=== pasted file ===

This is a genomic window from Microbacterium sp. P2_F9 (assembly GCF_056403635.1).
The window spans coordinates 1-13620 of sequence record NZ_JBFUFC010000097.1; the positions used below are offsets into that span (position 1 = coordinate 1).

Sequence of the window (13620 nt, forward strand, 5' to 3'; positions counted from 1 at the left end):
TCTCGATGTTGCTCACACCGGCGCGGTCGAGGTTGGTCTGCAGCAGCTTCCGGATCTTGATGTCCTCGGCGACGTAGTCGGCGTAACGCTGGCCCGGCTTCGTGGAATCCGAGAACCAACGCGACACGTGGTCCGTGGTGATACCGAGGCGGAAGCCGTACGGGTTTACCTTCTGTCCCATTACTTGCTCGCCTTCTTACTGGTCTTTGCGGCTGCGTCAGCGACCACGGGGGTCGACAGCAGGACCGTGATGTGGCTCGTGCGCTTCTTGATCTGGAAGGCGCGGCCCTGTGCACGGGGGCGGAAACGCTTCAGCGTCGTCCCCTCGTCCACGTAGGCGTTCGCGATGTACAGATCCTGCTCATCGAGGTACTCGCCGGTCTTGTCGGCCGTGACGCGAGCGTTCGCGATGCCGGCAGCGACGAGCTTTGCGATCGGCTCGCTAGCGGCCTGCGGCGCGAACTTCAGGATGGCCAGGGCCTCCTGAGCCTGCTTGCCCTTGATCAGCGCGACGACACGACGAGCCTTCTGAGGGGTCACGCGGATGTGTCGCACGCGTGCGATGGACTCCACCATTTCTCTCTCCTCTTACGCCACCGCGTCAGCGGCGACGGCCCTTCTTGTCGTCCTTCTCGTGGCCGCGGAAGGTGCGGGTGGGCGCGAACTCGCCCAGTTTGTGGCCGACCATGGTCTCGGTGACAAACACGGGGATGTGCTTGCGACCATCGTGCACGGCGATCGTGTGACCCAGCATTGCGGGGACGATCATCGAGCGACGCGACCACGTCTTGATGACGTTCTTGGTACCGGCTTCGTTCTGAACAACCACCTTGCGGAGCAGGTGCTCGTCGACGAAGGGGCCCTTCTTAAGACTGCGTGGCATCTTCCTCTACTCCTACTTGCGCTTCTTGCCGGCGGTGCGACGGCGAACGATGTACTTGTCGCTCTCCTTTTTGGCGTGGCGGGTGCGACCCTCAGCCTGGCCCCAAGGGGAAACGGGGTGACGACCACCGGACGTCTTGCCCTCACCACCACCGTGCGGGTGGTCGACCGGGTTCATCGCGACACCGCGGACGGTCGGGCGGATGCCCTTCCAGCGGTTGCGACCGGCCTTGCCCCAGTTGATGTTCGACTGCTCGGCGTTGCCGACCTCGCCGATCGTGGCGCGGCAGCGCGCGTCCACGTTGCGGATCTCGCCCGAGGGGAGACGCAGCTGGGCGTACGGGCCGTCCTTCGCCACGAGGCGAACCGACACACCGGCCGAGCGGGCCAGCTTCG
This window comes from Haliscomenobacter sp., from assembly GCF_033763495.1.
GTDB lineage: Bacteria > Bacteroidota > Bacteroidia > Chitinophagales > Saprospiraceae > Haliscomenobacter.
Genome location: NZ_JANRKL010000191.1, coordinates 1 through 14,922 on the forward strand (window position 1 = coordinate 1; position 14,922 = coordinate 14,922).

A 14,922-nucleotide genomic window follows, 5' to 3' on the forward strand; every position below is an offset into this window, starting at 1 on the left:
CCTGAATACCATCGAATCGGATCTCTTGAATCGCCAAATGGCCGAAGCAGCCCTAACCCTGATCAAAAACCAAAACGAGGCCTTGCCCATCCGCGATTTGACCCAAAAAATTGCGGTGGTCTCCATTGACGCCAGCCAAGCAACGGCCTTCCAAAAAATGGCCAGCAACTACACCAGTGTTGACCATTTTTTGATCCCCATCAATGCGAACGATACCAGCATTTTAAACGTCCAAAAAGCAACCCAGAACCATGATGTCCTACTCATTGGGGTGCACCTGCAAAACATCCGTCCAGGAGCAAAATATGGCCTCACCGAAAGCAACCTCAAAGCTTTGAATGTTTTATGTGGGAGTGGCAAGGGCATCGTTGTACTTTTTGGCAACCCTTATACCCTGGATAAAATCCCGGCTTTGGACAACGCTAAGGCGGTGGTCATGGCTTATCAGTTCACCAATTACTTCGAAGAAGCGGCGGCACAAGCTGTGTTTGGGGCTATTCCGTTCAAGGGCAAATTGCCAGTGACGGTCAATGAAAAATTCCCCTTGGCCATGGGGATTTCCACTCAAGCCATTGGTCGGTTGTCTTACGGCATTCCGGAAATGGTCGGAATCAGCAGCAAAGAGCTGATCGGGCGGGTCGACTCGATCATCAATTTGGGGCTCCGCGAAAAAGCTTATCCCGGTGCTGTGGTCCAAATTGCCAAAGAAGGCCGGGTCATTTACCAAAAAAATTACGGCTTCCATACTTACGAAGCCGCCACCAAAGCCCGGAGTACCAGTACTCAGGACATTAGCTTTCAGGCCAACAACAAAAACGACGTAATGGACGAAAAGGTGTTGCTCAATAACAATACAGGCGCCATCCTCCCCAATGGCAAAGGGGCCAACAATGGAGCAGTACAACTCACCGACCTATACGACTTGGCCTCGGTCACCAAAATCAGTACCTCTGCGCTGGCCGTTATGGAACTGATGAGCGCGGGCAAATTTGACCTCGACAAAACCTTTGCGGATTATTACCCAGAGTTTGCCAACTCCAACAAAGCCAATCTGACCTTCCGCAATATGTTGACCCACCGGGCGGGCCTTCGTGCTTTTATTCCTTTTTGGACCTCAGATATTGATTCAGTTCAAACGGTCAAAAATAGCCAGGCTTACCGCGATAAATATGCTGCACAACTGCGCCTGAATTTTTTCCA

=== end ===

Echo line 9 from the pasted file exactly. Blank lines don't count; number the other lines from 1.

CCTGAATACCATCGAATCGGATCTCTTGAATCGCCAAATGGCCGAAGCAGCCCTAACCCTGATCAAAAACCAAAACGAGGCCTTGCCCATCCGCGATTTGACCCAAAAAATTGCGGTGGTCTCCATTGACGCCAGCCAAGCAACGGCCTTCCAAAAAATGGCCAGCAACTACACCAGTGTTGACCATTTTTTGATCCCCATCAATGCGAACGATACCAGCATTTTAAACGTCCAAAAAGCAACCCAGAACCATGATGTCCTACTCATTGGGGTGCACCTGCAAAACATCCGTCCAGGAGCAAAATATGGCCTCACCGAAAGCAACCTCAAAGCTTTGAATGTTTTATGTGGGAGTGGCAAGGGCATCGTTGTACTTTTTGGCAACCCTTATACCCTGGATAAAATCCCGGCTTTGGACAACGCTAAGGCGGTGGTCATGGCTTATCAGTTCACCAATTACTTCGAAGAAGCGGCGGCACAAGCTGTGTTTGGGGCTATTCCGTTCAAGGGCAAATTGCCAGTGACGGTCAATGAAAAATTCCCCTTGGCCATGGGGATTTCCACTCAAGCCATTGGTCGGTTGTCTTACGGCATTCCGGAAATGGTCGGAATCAGCAGCAAAGAGCTGATCGGGCGGGTCGACTCGATCATCAATTTGGGGCTCCGCGAAAAAGCTTATCCCGGTGCTGTGGTCCAAATTGCCAAAGAAGGCCGGGTCATTTACCAAAAAAATTACGGCTTCCATACTTACGAAGCCGCCACCAAAGCCCGGAGTACCAGTACTCAGGACATTAGCTTTCAGGCCAACAACAAAAACGACGTAATGGACGAAAAGGTGTTGCTCAATAACAATACAGGCGCCATCCTCCCCAATGGCAAAGGGGCCAACAATGGAGCAGTACAACTCACCGACCTATACGACTTGGCCTCGGTCACCAAAATCAGTACCTCTGCGCTGGCCGTTATGGAACTGATGAGCGCGGGCAAATTTGACCTCGACAAAACCTTTGCGGATTATTACCCAGAGTTTGCCAACTCCAACAAAGCCAATCTGACCTTCCGCAATATGTTGACCCACCGGGCGGGCCTTCGTGCTTTTATTCCTTTTTGGACCTCAGATATTGATTCAGTTCAAACGGTCAAAAATAGCCAGGCTTACCGCGATAAATATGCTGCACAACTGCGCCTGAATTTTTTCCA